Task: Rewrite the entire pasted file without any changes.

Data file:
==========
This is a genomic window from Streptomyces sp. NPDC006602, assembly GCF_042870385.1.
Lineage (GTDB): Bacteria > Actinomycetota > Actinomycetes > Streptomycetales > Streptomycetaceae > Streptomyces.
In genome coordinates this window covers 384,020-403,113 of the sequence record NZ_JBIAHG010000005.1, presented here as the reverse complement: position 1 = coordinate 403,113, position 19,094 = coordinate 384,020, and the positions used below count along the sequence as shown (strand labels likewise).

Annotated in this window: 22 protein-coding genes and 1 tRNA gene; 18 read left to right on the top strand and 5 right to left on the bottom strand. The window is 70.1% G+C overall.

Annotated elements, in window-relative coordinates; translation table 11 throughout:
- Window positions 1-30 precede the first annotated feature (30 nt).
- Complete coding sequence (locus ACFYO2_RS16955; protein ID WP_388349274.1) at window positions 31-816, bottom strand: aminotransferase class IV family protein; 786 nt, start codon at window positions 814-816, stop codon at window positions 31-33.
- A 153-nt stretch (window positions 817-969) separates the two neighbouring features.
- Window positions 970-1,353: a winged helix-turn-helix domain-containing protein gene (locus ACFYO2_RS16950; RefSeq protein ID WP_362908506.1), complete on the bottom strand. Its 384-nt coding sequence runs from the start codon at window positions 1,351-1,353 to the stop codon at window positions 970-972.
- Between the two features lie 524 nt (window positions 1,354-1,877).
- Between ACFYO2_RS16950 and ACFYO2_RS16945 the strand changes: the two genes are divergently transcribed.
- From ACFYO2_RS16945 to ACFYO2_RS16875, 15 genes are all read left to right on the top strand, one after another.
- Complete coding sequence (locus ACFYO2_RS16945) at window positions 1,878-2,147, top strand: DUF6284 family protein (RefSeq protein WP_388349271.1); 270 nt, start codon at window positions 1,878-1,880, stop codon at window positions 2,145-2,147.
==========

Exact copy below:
This is a genomic window from Streptomyces sp. NPDC006602, assembly GCF_042870385.1.
Lineage (GTDB): Bacteria > Actinomycetota > Actinomycetes > Streptomycetales > Streptomycetaceae > Streptomyces.
In genome coordinates this window covers 384,020-403,113 of the sequence record NZ_JBIAHG010000005.1, presented here as the reverse complement: position 1 = coordinate 403,113, position 19,094 = coordinate 384,020, and the positions used below count along the sequence as shown (strand labels likewise).

Annotated in this window: 22 protein-coding genes and 1 tRNA gene; 18 read left to right on the top strand and 5 right to left on the bottom strand. The window is 70.1% G+C overall.

Annotated elements, in window-relative coordinates; translation table 11 throughout:
- Window positions 1-30 precede the first annotated feature (30 nt).
- Complete coding sequence (locus ACFYO2_RS16955; protein ID WP_388349274.1) at window positions 31-816, bottom strand: aminotransferase class IV family protein; 786 nt, start codon at window positions 814-816, stop codon at window positions 31-33.
- A 153-nt stretch (window positions 817-969) separates the two neighbouring features.
- Window positions 970-1,353: a winged helix-turn-helix domain-containing protein gene (locus ACFYO2_RS16950; RefSeq protein ID WP_362908506.1), complete on the bottom strand. Its 384-nt coding sequence runs from the start codon at window positions 1,351-1,353 to the stop codon at window positions 970-972.
- Between the two features lie 524 nt (window positions 1,354-1,877).
- Between ACFYO2_RS16950 and ACFYO2_RS16945 the strand changes: the two genes are divergently transcribed.
- From ACFYO2_RS16945 to ACFYO2_RS16875, 15 genes are all read left to right on the top strand, one after another.
- Complete coding sequence (locus ACFYO2_RS16945) at window positions 1,878-2,147, top strand: DUF6284 family protein (RefSeq protein WP_388349271.1); 270 nt, start codon at window positions 1,878-1,880, stop codon at window positions 2,145-2,147.